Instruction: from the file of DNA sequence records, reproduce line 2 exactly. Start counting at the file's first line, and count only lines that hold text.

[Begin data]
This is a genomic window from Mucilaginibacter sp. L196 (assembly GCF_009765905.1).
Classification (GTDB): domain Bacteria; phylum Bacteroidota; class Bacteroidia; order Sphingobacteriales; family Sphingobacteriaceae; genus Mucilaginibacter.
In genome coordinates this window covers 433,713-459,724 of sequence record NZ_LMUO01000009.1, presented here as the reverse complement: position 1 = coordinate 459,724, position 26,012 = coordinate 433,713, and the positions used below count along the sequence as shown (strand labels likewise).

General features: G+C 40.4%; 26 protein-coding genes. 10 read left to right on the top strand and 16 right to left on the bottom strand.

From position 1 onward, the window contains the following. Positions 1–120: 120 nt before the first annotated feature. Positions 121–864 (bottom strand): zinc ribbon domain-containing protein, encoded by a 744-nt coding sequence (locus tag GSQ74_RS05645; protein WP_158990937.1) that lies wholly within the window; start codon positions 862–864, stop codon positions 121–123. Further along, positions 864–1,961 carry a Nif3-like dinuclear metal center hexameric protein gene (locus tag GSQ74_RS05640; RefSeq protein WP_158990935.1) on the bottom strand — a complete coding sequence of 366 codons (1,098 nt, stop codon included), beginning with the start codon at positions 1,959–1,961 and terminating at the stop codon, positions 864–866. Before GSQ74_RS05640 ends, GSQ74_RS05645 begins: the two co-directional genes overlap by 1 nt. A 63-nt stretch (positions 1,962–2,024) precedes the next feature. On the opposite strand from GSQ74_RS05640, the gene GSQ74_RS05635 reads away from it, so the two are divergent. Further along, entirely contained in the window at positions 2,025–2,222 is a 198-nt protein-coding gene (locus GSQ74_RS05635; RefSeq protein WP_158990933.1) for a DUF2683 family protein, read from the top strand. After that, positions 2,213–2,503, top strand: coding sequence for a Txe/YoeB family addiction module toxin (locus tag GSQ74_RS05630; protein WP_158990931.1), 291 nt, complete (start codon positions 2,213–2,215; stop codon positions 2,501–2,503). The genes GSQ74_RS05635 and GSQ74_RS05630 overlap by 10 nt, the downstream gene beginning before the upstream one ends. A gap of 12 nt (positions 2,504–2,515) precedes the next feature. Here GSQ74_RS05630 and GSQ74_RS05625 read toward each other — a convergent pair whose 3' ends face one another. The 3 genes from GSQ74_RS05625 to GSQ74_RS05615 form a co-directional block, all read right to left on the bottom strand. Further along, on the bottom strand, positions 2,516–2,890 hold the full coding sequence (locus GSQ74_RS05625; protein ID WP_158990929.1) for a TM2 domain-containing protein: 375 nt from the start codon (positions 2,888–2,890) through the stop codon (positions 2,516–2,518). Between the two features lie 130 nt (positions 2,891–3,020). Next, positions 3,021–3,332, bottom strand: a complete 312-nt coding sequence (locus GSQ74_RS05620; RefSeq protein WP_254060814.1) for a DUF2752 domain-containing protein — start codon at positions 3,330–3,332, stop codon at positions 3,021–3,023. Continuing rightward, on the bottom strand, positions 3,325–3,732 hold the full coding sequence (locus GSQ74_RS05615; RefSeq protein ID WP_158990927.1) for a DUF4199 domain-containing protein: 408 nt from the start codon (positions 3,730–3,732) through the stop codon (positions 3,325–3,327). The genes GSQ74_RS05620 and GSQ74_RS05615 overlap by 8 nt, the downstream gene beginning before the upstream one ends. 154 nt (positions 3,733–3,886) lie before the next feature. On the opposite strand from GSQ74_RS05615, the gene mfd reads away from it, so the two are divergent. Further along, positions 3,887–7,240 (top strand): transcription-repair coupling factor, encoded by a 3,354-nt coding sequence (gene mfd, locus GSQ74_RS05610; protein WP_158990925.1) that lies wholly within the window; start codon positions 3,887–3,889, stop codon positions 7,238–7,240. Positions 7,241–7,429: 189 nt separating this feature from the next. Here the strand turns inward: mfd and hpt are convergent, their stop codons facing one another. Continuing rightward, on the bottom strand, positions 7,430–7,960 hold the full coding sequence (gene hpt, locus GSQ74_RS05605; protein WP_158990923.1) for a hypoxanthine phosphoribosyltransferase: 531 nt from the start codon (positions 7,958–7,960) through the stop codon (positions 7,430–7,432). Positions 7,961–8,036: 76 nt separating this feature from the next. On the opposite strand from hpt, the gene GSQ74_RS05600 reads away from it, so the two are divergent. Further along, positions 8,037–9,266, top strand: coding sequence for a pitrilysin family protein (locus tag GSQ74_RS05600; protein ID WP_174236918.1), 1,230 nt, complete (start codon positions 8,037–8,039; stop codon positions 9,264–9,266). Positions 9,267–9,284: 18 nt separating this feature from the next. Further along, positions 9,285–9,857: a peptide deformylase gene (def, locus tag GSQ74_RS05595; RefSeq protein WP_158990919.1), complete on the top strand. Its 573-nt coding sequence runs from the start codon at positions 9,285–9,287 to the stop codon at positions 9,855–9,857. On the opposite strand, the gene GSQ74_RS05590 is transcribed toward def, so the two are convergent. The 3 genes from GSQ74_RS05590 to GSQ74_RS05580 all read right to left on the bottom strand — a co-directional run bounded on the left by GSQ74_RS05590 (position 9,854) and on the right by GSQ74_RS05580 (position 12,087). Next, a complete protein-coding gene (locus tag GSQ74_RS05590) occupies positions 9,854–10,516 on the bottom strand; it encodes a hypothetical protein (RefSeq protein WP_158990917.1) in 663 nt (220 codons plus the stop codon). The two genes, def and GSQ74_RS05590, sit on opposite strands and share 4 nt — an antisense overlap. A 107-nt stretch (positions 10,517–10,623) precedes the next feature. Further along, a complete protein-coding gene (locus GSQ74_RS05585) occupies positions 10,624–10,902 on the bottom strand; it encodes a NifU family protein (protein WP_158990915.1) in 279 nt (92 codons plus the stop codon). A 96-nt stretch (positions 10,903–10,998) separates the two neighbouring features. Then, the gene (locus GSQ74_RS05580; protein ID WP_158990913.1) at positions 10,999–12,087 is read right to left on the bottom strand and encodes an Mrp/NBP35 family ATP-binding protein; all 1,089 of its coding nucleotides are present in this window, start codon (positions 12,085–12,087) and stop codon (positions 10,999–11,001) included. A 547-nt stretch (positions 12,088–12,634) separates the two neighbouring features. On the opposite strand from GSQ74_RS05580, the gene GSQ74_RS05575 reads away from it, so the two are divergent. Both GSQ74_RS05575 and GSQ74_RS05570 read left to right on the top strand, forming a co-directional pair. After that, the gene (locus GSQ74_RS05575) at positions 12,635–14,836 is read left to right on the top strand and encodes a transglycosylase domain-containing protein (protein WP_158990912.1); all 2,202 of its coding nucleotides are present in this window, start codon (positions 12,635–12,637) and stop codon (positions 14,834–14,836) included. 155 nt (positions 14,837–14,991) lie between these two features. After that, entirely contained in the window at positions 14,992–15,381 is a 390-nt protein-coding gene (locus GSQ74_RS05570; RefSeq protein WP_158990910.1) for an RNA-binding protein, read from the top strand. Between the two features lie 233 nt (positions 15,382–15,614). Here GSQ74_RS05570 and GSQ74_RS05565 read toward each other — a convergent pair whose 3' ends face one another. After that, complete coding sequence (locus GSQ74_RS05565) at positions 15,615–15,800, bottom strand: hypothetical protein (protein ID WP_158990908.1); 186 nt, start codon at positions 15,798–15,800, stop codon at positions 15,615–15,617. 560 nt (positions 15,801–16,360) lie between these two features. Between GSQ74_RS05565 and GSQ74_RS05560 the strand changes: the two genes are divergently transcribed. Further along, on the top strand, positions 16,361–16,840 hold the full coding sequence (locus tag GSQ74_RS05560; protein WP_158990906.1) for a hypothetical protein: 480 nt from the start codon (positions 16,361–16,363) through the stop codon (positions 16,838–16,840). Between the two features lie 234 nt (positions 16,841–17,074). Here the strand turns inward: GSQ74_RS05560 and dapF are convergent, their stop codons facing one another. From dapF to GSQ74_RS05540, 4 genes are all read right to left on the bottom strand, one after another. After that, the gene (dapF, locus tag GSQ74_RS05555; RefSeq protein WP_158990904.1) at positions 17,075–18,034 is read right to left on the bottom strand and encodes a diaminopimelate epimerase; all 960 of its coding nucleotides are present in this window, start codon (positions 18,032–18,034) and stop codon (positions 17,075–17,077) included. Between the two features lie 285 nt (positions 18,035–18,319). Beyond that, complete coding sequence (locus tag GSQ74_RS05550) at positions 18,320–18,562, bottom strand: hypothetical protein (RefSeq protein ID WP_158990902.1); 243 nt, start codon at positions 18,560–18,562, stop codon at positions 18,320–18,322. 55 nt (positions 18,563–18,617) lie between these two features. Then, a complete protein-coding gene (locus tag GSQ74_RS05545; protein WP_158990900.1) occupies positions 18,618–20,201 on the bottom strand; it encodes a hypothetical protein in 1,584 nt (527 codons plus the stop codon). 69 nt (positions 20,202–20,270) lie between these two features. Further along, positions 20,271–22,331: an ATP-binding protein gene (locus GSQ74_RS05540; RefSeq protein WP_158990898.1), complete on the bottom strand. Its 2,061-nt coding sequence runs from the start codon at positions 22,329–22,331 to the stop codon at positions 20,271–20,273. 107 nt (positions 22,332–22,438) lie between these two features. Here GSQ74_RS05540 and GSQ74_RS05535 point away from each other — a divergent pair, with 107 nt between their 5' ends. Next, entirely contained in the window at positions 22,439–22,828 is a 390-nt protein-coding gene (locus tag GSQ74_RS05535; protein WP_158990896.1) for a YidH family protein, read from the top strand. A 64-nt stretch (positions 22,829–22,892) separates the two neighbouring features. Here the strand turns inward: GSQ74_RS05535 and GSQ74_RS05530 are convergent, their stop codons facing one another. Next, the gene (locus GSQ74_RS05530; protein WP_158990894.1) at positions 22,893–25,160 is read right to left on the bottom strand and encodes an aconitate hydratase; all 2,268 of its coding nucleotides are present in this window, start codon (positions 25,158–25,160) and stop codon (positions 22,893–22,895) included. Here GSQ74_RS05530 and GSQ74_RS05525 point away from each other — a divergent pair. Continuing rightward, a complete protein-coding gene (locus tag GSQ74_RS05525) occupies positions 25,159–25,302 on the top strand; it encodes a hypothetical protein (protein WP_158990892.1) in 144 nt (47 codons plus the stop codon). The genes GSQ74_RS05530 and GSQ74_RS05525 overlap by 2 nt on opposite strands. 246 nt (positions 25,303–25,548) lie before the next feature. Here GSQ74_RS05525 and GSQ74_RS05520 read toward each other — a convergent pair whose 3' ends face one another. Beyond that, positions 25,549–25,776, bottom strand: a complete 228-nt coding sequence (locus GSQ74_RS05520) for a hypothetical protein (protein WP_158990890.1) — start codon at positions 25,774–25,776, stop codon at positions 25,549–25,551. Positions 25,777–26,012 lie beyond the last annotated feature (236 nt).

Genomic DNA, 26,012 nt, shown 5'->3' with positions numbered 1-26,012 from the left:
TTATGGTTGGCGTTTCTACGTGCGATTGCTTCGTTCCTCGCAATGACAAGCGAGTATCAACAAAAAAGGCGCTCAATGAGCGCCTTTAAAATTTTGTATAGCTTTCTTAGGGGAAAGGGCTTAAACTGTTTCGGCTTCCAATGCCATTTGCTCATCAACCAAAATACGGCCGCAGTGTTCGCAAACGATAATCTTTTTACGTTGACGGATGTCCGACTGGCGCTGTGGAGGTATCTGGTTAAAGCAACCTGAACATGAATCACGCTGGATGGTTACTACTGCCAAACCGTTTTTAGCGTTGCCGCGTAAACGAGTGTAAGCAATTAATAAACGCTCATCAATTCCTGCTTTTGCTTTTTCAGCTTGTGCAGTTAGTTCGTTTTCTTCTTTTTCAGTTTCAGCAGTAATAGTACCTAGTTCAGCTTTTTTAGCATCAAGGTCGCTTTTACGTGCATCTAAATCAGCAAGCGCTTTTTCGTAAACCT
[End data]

Classification (GTDB): domain Bacteria; phylum Bacteroidota; class Bacteroidia; order Sphingobacteriales; family Sphingobacteriaceae; genus Mucilaginibacter.